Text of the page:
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Posts tagged as “Across the Transfinite Canvas”

Days 161 and 162

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another capaldi fail

Another rushed day, another quick sketch from memory fail. Despite having drawn Capaldi like 4 times in a row, when I try drawing without reference it just doesn't look like him. The above is day 161; below is day 162, when I decided to focus on just eyes. Again, I'm doing quick Sharpie sketches to force me to focus on shapes and proportions, where my biggest flaws are, rather than fine details of rendering.

those eyeballs

I swear, this has nothing to do with what's going on at Kill 6 Billion Demons right now:

your pal, gog agog

Oh, if you're not reading K6BD, you should.

Drawing every day.

-the Centaur

Day 095

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Quick sketch of Tony Stark as Iron Man. In an interesting reversal, I think the picture below looks a little squashed, and I unconsciously stretched his face back up to a more normal proportion. Actually, this one wasn't totally terrible - I had to learn a language for drawing the hair, and to pick which parts of the drawing I was going to render as pure black. Also, contra my earlier suggestions, the Sharpie wasn't totally permanent; I actually used whiteout to fix one overwritten line - can you tell where? iron man small Drawing every day. -the Centaur

Day 058

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gearhearts sketch As it says on the tin: trying to get to bed earlier and did a quick sketch. From the cover of a random comic "Gearhearts" in my inspiration pile. The sketch didn't turn out ... terrible ... in fact, the arms almost came out right, and it sort of looks like the cover. But as usual, doing one or two iterations of roughs would have helped the layout of the head and face. My eyes just seem to move around, man. Drawing every day. -the Centaur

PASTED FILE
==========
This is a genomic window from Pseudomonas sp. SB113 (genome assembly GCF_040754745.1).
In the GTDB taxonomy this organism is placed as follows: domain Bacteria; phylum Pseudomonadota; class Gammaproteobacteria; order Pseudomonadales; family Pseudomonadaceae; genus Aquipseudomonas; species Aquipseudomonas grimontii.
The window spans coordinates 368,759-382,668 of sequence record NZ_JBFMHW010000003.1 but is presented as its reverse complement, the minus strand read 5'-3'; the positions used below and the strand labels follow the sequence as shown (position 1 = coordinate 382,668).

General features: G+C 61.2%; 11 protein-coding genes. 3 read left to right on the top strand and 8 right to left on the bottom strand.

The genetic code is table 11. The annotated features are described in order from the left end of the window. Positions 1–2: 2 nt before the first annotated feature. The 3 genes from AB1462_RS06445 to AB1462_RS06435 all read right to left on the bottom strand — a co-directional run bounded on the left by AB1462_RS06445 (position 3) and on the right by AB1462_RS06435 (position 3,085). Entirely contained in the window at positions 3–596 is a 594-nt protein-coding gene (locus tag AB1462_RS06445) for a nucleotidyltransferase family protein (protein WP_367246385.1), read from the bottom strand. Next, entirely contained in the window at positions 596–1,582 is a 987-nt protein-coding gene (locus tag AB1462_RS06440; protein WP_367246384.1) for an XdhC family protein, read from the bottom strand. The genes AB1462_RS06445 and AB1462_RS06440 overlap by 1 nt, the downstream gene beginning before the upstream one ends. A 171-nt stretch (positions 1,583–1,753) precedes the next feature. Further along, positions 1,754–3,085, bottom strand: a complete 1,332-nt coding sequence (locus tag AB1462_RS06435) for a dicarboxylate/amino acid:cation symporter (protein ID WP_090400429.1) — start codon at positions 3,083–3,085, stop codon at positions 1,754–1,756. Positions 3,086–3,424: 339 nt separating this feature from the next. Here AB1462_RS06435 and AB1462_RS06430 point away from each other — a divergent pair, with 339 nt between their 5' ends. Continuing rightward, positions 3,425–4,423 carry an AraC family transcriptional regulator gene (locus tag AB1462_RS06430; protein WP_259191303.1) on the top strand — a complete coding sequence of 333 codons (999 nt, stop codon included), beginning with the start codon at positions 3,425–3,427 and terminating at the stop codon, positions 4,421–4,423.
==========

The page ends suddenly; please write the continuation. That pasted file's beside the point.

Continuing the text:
Day 055

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momoa sketch Quick sketch of Jason Momoa, the reference for my Jesus sketch earlier. That sketch I started from scratch and only loosely used Momoa's mug to touch up some details; it still didn't come out great. Also, I sketched it on the Cintiq in Photoshop. This is also a quick sketch, but on Strathmore 9x12 with a Faber- Castell "B" Pitt Artist Pen Brush - and just that. Given that it was pushing 4am, I wanted to try using a simpler technique, to see how much I could extract out of just one pen (well, brush) for the render. As for how much the face looks like a face ... momoa mug Not ... terrible, but the proportions are still off, and my sketch gave him way too big a schnoz. Jason Momoa is a good looking guy, and unfortunately my sketch makes him look more like a rejected villain from the Princess Bride. Ah well. Perhaps I'll eventually be able to sketch good looking superheroes ... ... if I keep drawing every day. -the Centaur

Day 053